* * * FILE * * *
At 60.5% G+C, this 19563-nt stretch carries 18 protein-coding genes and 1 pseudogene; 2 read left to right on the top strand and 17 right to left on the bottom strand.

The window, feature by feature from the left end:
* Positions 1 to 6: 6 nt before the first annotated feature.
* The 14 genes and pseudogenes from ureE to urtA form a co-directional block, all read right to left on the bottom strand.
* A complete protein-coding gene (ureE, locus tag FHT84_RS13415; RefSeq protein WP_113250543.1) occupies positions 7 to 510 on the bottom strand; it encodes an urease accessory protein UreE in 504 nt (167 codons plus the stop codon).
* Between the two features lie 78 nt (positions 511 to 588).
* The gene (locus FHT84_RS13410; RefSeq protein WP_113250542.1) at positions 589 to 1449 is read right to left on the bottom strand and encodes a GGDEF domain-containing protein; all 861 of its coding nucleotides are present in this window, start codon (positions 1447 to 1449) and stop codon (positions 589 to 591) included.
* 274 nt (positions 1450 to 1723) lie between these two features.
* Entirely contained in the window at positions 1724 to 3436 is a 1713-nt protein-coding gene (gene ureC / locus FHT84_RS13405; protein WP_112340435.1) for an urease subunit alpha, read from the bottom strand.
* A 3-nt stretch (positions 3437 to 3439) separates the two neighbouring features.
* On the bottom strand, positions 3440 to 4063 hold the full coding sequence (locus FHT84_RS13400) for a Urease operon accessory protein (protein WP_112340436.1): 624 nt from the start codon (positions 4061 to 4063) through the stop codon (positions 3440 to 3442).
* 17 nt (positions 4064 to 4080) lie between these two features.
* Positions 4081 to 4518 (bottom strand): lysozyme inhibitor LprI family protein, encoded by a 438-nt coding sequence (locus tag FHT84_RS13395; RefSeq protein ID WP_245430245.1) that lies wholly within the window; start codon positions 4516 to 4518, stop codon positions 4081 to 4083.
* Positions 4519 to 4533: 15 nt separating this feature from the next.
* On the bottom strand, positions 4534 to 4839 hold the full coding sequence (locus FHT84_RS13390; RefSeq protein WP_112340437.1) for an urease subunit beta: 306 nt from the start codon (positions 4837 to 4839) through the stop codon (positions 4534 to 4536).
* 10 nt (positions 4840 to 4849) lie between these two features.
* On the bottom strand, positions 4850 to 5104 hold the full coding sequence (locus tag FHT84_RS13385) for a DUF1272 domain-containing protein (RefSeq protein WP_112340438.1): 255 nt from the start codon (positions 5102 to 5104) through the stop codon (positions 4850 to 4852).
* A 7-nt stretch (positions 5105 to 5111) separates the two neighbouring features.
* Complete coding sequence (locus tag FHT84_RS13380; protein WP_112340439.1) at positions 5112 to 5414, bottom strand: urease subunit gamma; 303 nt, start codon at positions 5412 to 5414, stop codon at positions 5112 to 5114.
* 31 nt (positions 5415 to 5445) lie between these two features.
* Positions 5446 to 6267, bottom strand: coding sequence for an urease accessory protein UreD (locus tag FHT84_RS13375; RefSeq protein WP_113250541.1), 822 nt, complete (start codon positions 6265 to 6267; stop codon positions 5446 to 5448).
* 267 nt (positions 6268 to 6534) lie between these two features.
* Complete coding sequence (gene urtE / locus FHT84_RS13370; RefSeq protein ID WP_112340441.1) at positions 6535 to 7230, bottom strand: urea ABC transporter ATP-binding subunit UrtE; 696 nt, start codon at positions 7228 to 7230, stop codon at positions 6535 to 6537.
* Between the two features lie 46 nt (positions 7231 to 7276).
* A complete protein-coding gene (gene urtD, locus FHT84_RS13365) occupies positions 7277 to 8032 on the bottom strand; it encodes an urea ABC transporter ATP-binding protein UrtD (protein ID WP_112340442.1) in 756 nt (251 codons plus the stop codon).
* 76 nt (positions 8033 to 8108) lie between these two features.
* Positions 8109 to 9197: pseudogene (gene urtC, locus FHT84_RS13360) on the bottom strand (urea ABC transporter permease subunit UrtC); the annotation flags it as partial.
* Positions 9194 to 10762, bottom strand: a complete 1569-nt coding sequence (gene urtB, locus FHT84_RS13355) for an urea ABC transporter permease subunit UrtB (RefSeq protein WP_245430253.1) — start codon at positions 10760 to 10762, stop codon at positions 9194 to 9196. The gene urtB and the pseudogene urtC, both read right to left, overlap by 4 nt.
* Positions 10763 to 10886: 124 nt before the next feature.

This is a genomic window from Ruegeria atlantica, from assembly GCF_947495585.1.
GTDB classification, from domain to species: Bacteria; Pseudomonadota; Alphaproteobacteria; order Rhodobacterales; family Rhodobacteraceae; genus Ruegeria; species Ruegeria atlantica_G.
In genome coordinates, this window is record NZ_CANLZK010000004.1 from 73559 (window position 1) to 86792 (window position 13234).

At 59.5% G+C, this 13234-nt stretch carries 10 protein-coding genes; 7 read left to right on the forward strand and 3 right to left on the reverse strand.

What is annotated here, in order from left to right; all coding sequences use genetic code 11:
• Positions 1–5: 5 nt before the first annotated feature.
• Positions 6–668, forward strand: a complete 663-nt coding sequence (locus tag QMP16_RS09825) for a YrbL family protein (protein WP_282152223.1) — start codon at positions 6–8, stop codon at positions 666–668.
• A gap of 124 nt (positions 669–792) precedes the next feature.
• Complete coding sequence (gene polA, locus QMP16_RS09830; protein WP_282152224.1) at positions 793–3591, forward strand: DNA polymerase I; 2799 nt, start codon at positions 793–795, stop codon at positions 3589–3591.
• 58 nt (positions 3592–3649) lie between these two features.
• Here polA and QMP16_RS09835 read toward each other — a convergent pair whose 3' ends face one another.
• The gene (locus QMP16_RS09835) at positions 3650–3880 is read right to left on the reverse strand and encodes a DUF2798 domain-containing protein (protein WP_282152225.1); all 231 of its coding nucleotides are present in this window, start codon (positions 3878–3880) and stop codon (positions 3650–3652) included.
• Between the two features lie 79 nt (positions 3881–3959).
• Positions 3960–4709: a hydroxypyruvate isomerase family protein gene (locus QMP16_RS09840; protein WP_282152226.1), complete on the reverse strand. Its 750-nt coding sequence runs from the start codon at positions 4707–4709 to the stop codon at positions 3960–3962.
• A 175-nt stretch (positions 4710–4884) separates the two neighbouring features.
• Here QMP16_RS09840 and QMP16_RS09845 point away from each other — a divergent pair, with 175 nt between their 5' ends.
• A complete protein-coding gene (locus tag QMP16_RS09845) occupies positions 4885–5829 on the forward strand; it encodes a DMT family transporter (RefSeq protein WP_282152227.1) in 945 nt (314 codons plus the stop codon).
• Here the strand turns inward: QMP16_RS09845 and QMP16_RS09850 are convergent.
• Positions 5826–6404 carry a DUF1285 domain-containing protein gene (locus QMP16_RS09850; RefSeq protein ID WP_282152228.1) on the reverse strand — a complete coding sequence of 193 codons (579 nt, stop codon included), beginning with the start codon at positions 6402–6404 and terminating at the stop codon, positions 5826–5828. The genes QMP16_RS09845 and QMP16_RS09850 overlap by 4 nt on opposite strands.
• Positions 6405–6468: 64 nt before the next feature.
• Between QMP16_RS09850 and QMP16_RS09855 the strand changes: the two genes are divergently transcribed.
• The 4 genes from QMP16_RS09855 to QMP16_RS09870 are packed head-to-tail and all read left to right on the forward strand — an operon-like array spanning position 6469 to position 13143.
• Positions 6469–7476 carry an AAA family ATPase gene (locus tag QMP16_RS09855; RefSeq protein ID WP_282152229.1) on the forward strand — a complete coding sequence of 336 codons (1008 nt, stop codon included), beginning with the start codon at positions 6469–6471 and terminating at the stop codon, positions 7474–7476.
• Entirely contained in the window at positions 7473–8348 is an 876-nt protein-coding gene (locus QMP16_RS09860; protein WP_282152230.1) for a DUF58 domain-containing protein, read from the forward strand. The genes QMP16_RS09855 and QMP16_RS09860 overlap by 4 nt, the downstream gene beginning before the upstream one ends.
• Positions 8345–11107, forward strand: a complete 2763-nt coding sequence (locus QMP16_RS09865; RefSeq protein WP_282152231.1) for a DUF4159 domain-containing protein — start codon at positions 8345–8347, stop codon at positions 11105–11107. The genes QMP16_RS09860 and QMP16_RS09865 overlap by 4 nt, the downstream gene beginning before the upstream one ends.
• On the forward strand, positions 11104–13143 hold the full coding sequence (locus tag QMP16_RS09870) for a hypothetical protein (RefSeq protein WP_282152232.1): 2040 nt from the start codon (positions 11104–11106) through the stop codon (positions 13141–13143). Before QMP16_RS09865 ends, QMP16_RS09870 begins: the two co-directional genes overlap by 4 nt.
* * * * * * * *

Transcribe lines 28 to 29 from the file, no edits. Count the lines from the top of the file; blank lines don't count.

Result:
* Positions 9194 to 10762, bottom strand: a complete 1569-nt coding sequence (gene urtB, locus FHT84_RS13355) for an urea ABC transporter permease subunit UrtB (RefSeq protein WP_245430253.1) — start codon at positions 10760 to 10762, stop codon at positions 9194 to 9196. The gene urtB and the pseudogene urtC, both read right to left, overlap by 4 nt.
* Positions 10763 to 10886: 124 nt before the next feature.